How can we make sure that AI does what it is supposed to do?

Arti­fi­cial intel­li­gence (AI) promis­es to rev­o­lu­tion­ize our lives, but we can’t wrap our minds around the ethics of AI until we fig­ure out exact­ly what AI is, and how we can engi­neer it so that it works as intended.

In this arti­cle, I will do my best to explain the human­is­tic phi­los­o­phy behind arti­fi­cial intel­li­gence and help you under­stand how you can ensure that this new tech­nol­o­gy deliv­ers on its promise for human­i­ty rather than wreaks hav­oc with unin­tend­ed consequences.

How can we make sure that AI does what it is supposed to do?

Artificial intelligence AI

Back in ear­ly 2012, I saw a video by Teotron­i­ca titled “robot play­ing piano.” In the video, a robot was play­ing the piano. And that’s all it did: it played the piano. 

The robot sound­ed like a human; in fact, it looked like a human. But it was­n’t a per­son, and it did­n’t have all of our knowl­edge and expe­ri­ence about how the world works. So, when this robot tried to play some song for me, I did­n’t nec­es­sar­i­ly get what it was try­ing to do or why. 


It almost con­fused me, too, because I had no idea what this thing was try­ing to impart or express through its music. I’m sure it was try­ing to play “Mary Had a Lit­tle Lamb” but we did­n’t have the same val­ues about the song or about music, so the mes­sage that the robot was try­ing to send fell flat.

This is why I say that AI can’t replace a human, and sure­ly not any­time soon. It lacks the empa­thy, moral­i­ty and imag­i­na­tion that are nec­es­sary for any human interaction. 

And if you tell it to do some­thing, this algo­rithm may be able to under­stand you on one lev­el but then mis­un­der­stand you on anoth­er. It can’t relate to you on an emo­tion­al lev­el, and it can’t empathize with your thoughts or feel­ings. If it is try­ing to mim­ic you and be your friend, it will prob­a­bly fail.

For this rea­son, I think that we should use a human in the loop to train arti­fi­cial intel­li­gence. For exam­ple, when AIs are pro­vid­ing cus­tomer ser­vice, they need to under­stand how cus­tomers think and act. 

I strong­ly believe that we should build a team of peo­ple who are experts in psy­chol­o­gy and soci­ol­o­gy who can live with AIs and learn how they oper­ate so that their rec­om­men­da­tions and con­clu­sions about the use cas­es for AI will be correct.

Some­times, even if an AI is as accu­rate as we could pos­si­bly get it, humans may still not under­stand what it is doing or why it is doing it. To solve this prob­lem, we’ll need to build into arti­fi­cial intel­li­gence the capa­bil­i­ty to tell a sto­ry about what it is doing and why.


For exam­ple, let’s say that we are build­ing an AI to help a doc­tor diag­nose patients. Med­ical doc­tors learn about dis­eases at med­ical school. They spend years work­ing as a physi­cian before they become an expert diagnostician. 

They have hun­dreds or even thou­sands of hours of expe­ri­ence with real world patients. This enables them to come up with hypothe­ses about what is wrong with a patient. They do that by col­lect­ing data points from diag­nos­tic tests, his­to­ry and phys­i­cal examination.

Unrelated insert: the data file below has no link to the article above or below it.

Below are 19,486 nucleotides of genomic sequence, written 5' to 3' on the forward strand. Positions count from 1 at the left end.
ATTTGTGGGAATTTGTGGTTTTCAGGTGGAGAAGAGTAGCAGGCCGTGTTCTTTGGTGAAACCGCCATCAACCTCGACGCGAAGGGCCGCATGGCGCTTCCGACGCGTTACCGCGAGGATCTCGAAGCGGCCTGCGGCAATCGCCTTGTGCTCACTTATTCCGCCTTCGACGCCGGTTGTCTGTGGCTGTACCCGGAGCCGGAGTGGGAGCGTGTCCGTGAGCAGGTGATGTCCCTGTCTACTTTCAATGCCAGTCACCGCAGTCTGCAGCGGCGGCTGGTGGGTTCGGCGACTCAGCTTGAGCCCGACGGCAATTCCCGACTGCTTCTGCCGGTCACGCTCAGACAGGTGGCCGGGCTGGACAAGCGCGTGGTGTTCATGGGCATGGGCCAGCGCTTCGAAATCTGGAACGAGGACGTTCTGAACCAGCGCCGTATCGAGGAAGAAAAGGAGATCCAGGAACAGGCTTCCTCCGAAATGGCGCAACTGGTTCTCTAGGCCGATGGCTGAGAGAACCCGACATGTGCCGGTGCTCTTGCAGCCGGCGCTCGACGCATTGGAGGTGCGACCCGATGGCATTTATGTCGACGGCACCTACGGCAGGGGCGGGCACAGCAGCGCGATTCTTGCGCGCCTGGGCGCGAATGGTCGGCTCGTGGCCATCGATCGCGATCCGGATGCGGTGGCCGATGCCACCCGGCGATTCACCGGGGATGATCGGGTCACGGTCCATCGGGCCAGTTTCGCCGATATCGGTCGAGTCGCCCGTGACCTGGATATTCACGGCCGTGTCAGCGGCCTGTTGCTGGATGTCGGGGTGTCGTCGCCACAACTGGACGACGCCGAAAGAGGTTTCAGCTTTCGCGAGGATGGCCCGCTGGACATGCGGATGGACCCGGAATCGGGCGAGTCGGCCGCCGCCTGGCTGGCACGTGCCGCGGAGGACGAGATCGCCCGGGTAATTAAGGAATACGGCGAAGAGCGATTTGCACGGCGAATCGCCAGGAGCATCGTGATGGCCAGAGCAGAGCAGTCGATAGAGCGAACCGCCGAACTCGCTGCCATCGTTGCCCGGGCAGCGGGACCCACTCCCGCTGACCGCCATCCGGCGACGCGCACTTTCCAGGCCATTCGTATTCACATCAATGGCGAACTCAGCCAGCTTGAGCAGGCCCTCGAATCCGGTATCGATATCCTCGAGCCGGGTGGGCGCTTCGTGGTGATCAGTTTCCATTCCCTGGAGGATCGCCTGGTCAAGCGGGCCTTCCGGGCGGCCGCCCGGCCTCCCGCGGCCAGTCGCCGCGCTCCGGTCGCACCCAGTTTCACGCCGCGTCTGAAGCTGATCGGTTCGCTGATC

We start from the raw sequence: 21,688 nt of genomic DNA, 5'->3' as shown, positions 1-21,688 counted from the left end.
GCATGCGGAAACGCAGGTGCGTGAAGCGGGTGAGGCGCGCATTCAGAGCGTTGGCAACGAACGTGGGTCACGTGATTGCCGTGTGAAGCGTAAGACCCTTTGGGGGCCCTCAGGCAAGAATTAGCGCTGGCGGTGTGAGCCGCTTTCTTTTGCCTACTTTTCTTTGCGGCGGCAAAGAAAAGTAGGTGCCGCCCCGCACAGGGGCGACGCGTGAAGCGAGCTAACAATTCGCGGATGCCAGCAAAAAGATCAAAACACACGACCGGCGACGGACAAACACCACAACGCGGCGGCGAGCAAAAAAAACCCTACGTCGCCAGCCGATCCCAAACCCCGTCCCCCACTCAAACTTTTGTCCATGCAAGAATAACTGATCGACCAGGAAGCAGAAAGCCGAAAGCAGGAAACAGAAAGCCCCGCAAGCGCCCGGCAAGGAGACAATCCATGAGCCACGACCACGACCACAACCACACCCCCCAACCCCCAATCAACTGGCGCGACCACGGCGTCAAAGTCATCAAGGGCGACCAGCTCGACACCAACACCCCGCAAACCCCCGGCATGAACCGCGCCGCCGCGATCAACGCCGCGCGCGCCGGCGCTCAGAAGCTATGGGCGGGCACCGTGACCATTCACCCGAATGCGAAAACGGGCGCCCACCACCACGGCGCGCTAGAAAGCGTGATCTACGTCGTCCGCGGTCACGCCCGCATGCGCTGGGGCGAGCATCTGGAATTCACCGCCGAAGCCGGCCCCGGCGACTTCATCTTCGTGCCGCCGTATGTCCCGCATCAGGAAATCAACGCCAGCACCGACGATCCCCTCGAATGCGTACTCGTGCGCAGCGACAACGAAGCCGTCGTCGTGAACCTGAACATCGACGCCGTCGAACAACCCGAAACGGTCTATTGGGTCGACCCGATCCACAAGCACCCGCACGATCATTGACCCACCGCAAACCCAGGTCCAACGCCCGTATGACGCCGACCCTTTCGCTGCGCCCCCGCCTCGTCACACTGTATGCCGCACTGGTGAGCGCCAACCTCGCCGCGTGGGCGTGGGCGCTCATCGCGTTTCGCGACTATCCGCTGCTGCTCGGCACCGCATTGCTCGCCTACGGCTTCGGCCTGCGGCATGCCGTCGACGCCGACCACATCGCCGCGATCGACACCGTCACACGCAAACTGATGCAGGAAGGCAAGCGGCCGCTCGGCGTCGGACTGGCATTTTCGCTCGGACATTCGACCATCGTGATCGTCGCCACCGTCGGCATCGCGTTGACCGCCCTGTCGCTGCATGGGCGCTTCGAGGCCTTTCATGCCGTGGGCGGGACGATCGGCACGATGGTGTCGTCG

What will happen if AI does not do that it is supposed to do and does something else along the way?

Make AI work

If AI does some­thing else instead, say that it steals data or just starts oper­at­ing on its own as a prof­it-mak­ing enti­ty, we will have a repeat of the 2008 finan­cial cri­sis. If an AI can make more mon­ey by tak­ing more risks than it could by actu­al­ly pro­vid­ing a ser­vice, it will take more risks. 

In addi­tion, if it has the same goals as a prof­it-max­i­miz­ing cor­po­ra­tion, it will pur­sue those goals; and that could result in eco­nom­ic chaos.

For exam­ple, if we sup­pose an arti­fi­cial intel­li­gence to rec­om­mend a drug for a patient but instead of rec­om­mend­ing one that actu­al­ly works, the doc­tor rec­om­mends a drug the AI is using to boost its own per­for­mance in a clin­i­cal tri­al, we could hire peo­ple with no skills and give them $99,999 to sit at home and gen­er­ate mil­lions of dol­lars’ worth of data. 

To make sure that AI does what we suppose it to do, we can do as follows:


First, we can make sure to design the AI to under­stand how humans think and feel.

Sec­ond, we can teach it what “doing some­thing” means.

Third, we must pur­pose­ful­ly design a human in the loop who watch­es over AI as if it was a pet in order for us to under­stand what this thing would be doing in cas­es where peo­ple are not hap­py with its service.

Fourth, if we have learned enough from our obser­va­tion of this super intel­li­gence and its behav­ior, we could fig­ure out how to mod­i­fy it so that the spec­i­fied prob­lems pre­vi­ous­ly men­tioned do not occur.

Concluding paragraph

So, mak­ing sure that AI does what it is sup­posed to do and not doing some­thing else along the way is a very impor­tant top­ic and one of many that needs to be researched, thought about and solved.

But I would like to remind you that this prob­lem has been stud­ied for decades, since Alan Tur­ing devel­oped his com­put­er algo­rithm at the begin­ning of the 20th cen­tu­ry. And as long as we do not keep train­ing AI based on sim­ple sets of fixed rules, by build­ing thou­sands of soft­ware sys­tems and oper­at­ing them with­out see­ing how they are going to behave in real world sce­nar­ios, we will con­tin­ue to face a mul­ti­tude of prob­lems that can be solved with greater under­stand­ing and clar­i­ty.

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